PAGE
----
Shikha Chakraborty-Sett

University Center Rochester, Рочестер, Minnesota, United States

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Publications (6)21.28 Total impact

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    Birgit G Bradel-Tretheway · Z Kelley · Shikha Chakraborty-Sett · Toru Takimoto · Baek Kim · Stephen Dewhurst ·
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    ABSTRACT: Influenza A virus (IAV) replicates in the upper respiratory tract of humans at 33 degrees C and in the intestinal tract of birds at close to 41 degrees C. The viral RNA polymerase complex comprises three subunits (PA, PB1 and PB2) and plays an important role in host adaptation. We therefore developed an in vitro system to examine the temperature sensitivity of IAV RNA polymerase complexes from different origins. Complexes were prepared from human lung epithelial cells (A549) using a novel adenoviral expression system. Affinity-purified complexes were generated that contained either all three subunits (PA/PB1/PB2) from the A/Viet/1203/04 H5N1 virus (H/H/H) or the A/WSN/33 H1N1 strain (W/W/W). We also prepared chimeric complexes in which the PB2 subunit was exchanged (H/H/W, W/W/H) or substituted with an avian PB2 from the A/chicken/Nanchang/3-120/01 H3N2 strain (W/W/N). All complexes were functional in transcription, cap-binding and endonucleolytic activity. Complexes containing the H5N1 or Nanchang PB2 protein retained transcriptional activity over a broad temperature range (30-42 degrees C). In contrast, complexes containing the WSN PB2 protein lost activity at elevated temperatures (39 degrees C or higher). The E627K mutation in the avian PB2 was not required for this effect. Finally, the avian PB2 subunit was shown to confer enhanced stability to the WSN 3P complex. These results show that PB2 plays an important role in regulating the temperature optimum for IAV RNA polymerase activity, possibly due to effects on the functional stability of the 3P complex.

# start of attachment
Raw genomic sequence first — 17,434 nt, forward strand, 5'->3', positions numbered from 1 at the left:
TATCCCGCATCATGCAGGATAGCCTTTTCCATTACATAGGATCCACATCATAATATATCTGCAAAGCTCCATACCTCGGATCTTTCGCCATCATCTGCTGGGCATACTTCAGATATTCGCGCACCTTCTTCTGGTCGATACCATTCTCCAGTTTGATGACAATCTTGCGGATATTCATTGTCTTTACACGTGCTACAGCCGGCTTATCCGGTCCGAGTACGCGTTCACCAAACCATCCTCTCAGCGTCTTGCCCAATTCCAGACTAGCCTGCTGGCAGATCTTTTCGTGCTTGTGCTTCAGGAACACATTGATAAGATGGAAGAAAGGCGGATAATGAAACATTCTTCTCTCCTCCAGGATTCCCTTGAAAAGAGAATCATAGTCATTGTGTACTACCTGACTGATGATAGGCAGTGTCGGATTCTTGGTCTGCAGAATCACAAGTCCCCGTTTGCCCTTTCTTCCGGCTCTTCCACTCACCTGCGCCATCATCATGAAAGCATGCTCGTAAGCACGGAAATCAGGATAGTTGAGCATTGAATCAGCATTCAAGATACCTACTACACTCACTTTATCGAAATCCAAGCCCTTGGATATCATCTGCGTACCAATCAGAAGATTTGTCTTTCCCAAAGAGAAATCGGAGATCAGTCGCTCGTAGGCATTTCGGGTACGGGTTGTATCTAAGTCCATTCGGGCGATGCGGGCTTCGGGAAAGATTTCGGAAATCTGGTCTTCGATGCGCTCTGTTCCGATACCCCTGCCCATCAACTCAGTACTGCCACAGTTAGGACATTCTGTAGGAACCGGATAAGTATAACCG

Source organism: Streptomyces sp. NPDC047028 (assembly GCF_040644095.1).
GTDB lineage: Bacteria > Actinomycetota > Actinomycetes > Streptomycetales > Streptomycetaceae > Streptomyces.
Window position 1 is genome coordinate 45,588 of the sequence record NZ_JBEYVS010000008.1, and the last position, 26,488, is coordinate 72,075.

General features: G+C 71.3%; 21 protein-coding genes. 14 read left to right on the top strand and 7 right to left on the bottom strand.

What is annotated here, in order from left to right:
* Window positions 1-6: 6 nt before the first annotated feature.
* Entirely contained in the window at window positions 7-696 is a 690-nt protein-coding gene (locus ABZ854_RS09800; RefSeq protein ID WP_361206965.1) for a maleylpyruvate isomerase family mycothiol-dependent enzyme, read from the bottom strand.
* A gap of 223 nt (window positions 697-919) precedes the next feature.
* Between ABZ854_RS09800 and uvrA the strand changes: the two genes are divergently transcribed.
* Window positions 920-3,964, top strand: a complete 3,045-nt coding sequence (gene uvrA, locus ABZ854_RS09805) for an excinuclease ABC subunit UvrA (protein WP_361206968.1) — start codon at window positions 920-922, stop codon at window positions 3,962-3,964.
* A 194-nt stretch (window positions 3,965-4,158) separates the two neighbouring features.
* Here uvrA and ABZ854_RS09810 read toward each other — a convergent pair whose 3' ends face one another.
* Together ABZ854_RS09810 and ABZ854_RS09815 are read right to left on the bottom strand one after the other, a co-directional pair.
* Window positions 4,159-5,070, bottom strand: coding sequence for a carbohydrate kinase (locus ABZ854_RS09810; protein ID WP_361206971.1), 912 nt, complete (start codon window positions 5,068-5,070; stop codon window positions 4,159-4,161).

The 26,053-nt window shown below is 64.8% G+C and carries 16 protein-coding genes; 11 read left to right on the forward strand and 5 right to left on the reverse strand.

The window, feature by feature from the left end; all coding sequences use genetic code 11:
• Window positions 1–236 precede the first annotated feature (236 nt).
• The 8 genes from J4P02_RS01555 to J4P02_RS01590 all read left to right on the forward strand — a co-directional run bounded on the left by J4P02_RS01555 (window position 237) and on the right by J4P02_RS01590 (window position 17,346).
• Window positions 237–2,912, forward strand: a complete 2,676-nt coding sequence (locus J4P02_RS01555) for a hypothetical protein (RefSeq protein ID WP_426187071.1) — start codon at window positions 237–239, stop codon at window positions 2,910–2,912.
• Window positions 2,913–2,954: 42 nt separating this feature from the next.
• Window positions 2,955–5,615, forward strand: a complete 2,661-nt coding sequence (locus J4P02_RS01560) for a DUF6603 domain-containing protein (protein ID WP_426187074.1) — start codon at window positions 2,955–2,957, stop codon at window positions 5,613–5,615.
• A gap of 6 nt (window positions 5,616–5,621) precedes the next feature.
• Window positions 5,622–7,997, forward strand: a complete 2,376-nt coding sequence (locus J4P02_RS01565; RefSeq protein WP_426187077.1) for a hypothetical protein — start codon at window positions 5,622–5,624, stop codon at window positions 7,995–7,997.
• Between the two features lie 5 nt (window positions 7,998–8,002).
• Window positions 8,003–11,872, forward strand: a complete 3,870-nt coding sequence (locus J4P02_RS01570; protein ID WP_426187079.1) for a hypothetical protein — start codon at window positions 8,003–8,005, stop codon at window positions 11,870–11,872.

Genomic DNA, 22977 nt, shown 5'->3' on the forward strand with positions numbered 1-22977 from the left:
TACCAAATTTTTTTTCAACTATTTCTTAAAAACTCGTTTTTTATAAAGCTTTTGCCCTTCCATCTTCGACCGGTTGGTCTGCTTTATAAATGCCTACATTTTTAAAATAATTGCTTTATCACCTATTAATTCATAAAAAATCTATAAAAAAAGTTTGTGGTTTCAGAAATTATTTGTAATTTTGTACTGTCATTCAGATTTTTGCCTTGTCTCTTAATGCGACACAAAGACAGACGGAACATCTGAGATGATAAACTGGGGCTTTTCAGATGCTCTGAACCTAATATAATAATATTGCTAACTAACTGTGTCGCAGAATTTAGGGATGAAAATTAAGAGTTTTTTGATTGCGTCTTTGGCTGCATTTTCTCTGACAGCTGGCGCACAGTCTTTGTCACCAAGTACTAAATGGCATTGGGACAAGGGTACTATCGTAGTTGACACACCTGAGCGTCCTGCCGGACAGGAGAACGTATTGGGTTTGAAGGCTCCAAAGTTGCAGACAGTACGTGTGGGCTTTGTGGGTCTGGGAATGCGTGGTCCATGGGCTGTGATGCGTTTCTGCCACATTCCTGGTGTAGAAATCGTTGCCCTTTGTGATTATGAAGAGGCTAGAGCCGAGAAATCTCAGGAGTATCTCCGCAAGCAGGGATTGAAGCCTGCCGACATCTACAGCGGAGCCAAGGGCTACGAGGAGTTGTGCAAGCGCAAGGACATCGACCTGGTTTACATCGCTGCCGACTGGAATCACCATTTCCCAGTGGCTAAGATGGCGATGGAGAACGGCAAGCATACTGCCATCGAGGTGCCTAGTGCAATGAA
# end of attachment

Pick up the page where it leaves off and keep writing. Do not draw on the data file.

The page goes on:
Journal of General Virology 01/2009; 89(Pt 12):2923-32. DOI:10.1099/vir.0.2008/006254-0 · 3.18 Impact Factor
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    ABSTRACT: Changes in synaptic plasticity required for memory formation are dynamically regulated through opposing excitatory and inhibitory neurotransmissions. To explore the potential contribution of NF-kappaB/Rel to these processes, we generated transgenic mice conditionally expressing a potent NF-kappaB/Rel inhibitor termed IkappaBalpha superrepressor (IkappaBalpha-SR). Using the prion promoter-enhancer, IkappaBalpha-SR is robustly expressed in inhibitory GABAergic interneurons and, at lower levels, in excitatory neurons but not in glia. This neuronal pattern of IkappaBalpha-SR expression leads to decreased expression of glutamate decarboxylase 65 (GAD65), the enzyme required for synthesis of the major inhibitory neurotransmitter, gamma-aminobutyric acid (GABA) in GABAergic interneurons. IkappaBalpha-SR expression also results in diminished basal GluR1 levels and impaired synaptic strength (input/output function), both of which are fully restored following activity-based task learning. Consistent with diminished GAD65-derived inhibitory tone and enhanced excitatory firing, IkappaBalpha-SR+ mice exhibit increased late-phase long-term potentiation, hyperactivity, seizures, increased exploratory activity, and enhanced spatial learning and memory. IkappaBalpha-SR+ neurons also express higher levels of the activity-regulated, cytoskeleton-associated (Arc) protein, consistent with neuronal hyperexcitability. These findings suggest that NF-kappaB/Rel transcription factors act as pivotal regulators of activity-dependent inhibitory and excitatory neuronal function regulating synaptic plasticity and memory.
    Molecular and Cellular Biology 11/2006; 26(19):7283-98. DOI:10.1128/MCB.00510-06 · 4.78 Impact Factor
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    ABSTRACT: Viral vectors represent an efficient delivery method for in vitro and in vivo gene transfer, and their utility may be further enhanced through the use of pharmacologic agents that increase gene expression. Here, we demonstrate that valproic acid (VPA), a drug which is widely used for the treatment of epilepsy and mood disorders, enhances and prolongs expression of exogenous genes in cells transduced with various gene transfer agents, including adenovirus, adeno-associated virus and herpesvirus vectors. This effect occurs in a wide range of cell types, including both primary cells and cell lines, and appears to be associated with VPA's ability to function as a histone deacetylase inhibitor (HDACi). VPA treatment also enhanced adenovirally-vectored expression of a luciferase reporter gene in mice, as demonstrated by in vivo imaging. VPA was also less cytotoxic than a commonly used HDAC inhibitor, TSA, suggesting its use as a safer alternative. Taken together, these results suggest that VPA treatment may represent a useful approach to various gene transfer approaches in which enhanced transgene expression is desirable.